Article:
Wednesday, September 26, 2012

Pork Loin Braised in Milk

Well, the yearly "office cold" has officially reared it's ugly head, leaving me quarantined in my apartment for the past few days. There are lots of annoying things about getting colds: the fact that (unbelievably) there is still no cure except for time and patience (ugh), the aforementioned quarantine from all human contact, the inability to get to yoga (much less get off my couch), and the ridiculous amount of orange juice I've consumed in the past 48 hours.

However, there's a silver lining to every cloud, and this pork loin happens to fit the bill nicely here. With all of the above mentioned inconveniences comes the sudden opportunity to do things like make a luxurious, juicy pork loin in the middle of a Tuesday. So that's exactly what I did. The recipe comes from this month's Bon Appetit, and it's a good one. xo

Pork Loin Braised in Milk
Serves 4
1 2-pound boneless pork loin, preferably with a 1/4" layer of fat
2 teaspoons kosher salt plus more for seasoning
Freshly ground black pepper
1 tablespoon unsalted butter
1 tablespoon vegetable oil
1 1/2 cups whole milk
1 teaspoon freshly grated nutmeg

Season pork with 2 tsp. salt and pepper. In a small heavy pot just wide enough to fit pork loin, heat butter and oil over medium-high heat until butter is melted. Add pork and cook, turning occasionally, until browned on all sides, about 10 minutes. Transfer to a plate. Pour off fat in pot; wipe out pot and let pot cool slightly. Add milk and nutmeg. Return pork to pot.

Bring milk mixture just to a boil. Reduce heat to medium-low. Cover pot and simmer gently, turning meat every 30 minutes, until meat is tender but not falling apart, about 2 hours. Transfer meat to a cutting board. Let rest for 10 minutes.

Simmer liquid in pot, uncovered, until reduced by two-thirds and small golden-brown curds form throughout sauce, about 10 minutes. Season to taste with salt and pepper.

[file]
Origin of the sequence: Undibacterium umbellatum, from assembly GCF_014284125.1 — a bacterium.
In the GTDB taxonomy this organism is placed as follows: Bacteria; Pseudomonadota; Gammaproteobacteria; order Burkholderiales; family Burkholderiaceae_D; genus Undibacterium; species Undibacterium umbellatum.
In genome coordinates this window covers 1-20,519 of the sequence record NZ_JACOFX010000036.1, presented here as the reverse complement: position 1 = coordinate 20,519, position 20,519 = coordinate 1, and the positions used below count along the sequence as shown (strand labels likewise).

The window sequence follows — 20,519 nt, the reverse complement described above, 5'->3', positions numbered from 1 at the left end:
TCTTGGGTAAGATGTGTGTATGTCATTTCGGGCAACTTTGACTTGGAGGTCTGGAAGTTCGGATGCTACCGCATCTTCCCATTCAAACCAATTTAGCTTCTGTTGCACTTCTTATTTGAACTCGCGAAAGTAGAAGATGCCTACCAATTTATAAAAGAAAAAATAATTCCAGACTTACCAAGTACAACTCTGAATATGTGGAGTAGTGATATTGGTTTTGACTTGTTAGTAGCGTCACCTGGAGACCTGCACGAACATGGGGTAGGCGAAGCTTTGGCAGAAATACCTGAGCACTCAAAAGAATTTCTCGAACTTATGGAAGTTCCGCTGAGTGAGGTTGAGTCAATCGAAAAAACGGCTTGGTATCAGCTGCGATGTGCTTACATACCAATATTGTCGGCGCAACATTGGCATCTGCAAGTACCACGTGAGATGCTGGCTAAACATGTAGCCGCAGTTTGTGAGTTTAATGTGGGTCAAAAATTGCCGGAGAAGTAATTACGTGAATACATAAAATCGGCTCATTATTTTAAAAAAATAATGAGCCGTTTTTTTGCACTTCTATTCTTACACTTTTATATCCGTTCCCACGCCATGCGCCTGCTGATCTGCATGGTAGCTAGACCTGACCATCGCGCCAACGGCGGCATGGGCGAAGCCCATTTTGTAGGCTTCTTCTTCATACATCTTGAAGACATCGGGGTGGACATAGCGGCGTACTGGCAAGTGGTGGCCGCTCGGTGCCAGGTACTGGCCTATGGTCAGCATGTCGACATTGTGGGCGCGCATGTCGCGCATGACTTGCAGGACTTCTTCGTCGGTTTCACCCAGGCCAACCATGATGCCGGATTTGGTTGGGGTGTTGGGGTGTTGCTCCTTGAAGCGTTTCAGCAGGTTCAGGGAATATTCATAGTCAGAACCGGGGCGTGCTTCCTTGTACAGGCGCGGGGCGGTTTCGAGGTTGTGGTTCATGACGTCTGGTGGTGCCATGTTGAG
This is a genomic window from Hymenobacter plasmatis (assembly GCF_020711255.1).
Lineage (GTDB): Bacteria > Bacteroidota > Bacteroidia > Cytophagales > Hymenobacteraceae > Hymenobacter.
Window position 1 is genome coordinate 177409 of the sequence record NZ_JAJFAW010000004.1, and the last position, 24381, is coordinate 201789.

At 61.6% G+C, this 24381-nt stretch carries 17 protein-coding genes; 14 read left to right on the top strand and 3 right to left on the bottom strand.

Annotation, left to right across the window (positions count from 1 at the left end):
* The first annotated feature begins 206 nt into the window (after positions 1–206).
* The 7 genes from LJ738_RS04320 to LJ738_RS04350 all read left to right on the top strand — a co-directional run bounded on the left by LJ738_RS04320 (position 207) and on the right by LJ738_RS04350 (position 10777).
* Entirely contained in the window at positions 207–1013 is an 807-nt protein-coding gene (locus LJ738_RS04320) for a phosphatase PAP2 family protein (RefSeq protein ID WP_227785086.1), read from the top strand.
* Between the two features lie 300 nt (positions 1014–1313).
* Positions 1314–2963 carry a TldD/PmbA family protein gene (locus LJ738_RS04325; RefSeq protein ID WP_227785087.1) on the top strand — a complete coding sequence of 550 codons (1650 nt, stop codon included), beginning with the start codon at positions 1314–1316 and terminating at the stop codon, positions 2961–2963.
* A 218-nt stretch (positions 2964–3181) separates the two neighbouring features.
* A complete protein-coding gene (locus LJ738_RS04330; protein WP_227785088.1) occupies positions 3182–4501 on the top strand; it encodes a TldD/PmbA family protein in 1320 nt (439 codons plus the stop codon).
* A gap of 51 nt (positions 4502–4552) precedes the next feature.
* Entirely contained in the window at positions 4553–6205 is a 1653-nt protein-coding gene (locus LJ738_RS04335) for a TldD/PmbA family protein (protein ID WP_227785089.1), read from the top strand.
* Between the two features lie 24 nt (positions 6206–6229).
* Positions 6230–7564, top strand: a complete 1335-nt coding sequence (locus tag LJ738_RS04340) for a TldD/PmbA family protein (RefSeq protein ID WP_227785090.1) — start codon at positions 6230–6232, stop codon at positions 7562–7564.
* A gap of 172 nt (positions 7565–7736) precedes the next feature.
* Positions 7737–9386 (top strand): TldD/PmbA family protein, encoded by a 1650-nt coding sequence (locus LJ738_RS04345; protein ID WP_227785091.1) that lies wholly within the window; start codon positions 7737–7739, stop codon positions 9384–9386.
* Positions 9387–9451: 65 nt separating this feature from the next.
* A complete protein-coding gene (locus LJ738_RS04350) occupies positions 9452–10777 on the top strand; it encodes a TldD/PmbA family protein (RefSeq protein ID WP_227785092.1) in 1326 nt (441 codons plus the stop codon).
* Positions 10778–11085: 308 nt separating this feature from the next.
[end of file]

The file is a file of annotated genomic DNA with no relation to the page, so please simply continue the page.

Cut pork into 1/3" slices. Arrange on a serving platter. Spoon sauce over and around pork.

Monday, September 24, 2012

Weekend Bits

A beautiful eggshell silk tank from The Row

Hope everyone had a fun, restful weekend. Mine consisted of lots of reading, relaxing, cooking, a bit of shopping, and a Friday night screening of Perks of Being a Wallflower, a movie I've been dying to see for what seems like forever. Here are some of my favorite finds and moments from the last few days. xo

Making my windowsill a mini greenhouse

Gold crest buttons on my J. Crew schoolboy blazer--available HERE

Suz waking up from her daily nap in the sun

A thoughtful present that made my week--given to me right before we went to see the movie

Thursday, September 20, 2012

Cowboy Cookies

I've always been a little fascinated by the White House kitchen--how it's run, who crafts the menus and how, Presidential favorites, et al. It especially strikes my interest when I hear about specific recipes that past (and present) First Ladies have in their personal arsenals. Such was the case with this delicious recipe, charmingly titled Cowboy Cookies. It's a favorite of former First Lady Laura Bush, and in it, she combines flakes of coconut, pecans, oats, and chocolate chips, making it somewhat of a compost cookie (everything but the kitchen sink, in other words). I don't know where exactly it originated from before Mrs. Bush, but it's definitely earned a frequent spot in my cookie rotation. xo

Cowboy Cookies
Makes 24 cookies
3⁄4 cup flour
3⁄4 tsp. baking powder
3⁄4 tsp. baking soda
3⁄4 tsp. ground cinnamon
1⁄4 tsp. kosher salt
6 tbsp. unsalted butter, softened
6 tbsp. sugar
6 tbsp. light brown sugar
1 egg
3⁄4 tsp. vanilla extract
3⁄4 cup rolled oats
3⁄4 cup semisweet chocolate chips
1⁄2 cup chopped pecans
1⁄2 cup sweetened flaked coconut

Heat oven to 350°. In a bowl, whisk first 5 ingredients; set aside.

In a large bowl, beat butter with a handheld mixer until smooth. Add sugars; beat until fluffy. Add egg and vanilla; beat until smooth. Add flour mixture; beat to form a dough. Stir in oats, chocolate, pecans, and coconut. Form dough into 24 balls; divide between 2 parchment-lined baking sheets. Bake until cooked through, 16–18 minutes. Let cool.

Monday, September 17, 2012

Buttermilk Biscuits